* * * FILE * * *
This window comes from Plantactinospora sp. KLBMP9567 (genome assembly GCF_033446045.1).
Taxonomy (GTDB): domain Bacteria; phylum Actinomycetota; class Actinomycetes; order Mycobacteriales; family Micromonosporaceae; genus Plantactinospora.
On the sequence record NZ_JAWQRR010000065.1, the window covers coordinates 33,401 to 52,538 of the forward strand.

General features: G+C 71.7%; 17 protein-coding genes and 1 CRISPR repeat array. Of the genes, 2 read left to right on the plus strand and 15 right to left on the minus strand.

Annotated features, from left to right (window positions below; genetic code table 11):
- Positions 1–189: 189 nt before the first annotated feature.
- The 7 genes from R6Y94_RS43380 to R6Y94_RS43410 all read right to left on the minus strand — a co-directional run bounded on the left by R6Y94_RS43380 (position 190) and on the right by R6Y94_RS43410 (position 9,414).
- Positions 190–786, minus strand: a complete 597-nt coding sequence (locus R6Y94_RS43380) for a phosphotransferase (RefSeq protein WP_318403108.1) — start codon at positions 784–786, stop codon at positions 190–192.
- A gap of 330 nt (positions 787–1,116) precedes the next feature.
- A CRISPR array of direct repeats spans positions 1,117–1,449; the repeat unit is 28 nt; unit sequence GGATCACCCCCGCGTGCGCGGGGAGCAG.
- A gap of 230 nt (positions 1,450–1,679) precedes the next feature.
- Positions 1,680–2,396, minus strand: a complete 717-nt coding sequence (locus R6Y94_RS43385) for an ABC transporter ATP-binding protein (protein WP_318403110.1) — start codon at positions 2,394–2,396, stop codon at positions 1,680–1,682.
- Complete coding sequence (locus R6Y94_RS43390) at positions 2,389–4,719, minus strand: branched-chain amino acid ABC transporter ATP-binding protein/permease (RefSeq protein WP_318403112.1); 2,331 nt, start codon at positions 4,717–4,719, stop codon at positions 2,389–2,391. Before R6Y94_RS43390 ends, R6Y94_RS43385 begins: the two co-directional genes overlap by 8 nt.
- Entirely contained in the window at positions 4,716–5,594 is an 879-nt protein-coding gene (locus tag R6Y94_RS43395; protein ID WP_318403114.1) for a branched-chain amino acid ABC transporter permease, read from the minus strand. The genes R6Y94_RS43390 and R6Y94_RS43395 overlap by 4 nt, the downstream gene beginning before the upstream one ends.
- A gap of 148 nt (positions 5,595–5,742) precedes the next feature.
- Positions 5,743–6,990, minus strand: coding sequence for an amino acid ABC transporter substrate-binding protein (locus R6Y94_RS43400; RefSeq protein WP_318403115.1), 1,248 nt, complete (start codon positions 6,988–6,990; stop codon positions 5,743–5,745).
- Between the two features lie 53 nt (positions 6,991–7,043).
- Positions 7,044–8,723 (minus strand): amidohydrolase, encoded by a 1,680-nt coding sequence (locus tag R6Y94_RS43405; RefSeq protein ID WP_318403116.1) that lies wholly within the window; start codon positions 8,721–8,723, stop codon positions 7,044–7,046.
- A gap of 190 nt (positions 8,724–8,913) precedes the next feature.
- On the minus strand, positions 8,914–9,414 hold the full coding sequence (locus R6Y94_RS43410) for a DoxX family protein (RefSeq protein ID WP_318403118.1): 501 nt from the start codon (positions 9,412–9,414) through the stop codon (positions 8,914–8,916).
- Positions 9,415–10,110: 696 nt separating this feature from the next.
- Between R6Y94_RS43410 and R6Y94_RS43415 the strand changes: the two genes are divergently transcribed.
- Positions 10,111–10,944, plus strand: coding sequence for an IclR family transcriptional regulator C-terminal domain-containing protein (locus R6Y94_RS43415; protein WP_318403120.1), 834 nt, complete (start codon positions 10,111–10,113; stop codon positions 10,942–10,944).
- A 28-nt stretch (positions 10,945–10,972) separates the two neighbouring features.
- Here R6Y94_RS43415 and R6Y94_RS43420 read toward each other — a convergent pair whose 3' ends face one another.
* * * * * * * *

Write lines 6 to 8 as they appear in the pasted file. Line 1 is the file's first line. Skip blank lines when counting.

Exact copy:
- Positions 1–189: 189 nt before the first annotated feature.
- The 7 genes from R6Y94_RS43380 to R6Y94_RS43410 all read right to left on the minus strand — a co-directional run bounded on the left by R6Y94_RS43380 (position 190) and on the right by R6Y94_RS43410 (position 9,414).
- Positions 190–786, minus strand: a complete 597-nt coding sequence (locus R6Y94_RS43380) for a phosphotransferase (RefSeq protein WP_318403108.1) — start codon at positions 784–786, stop codon at positions 190–192.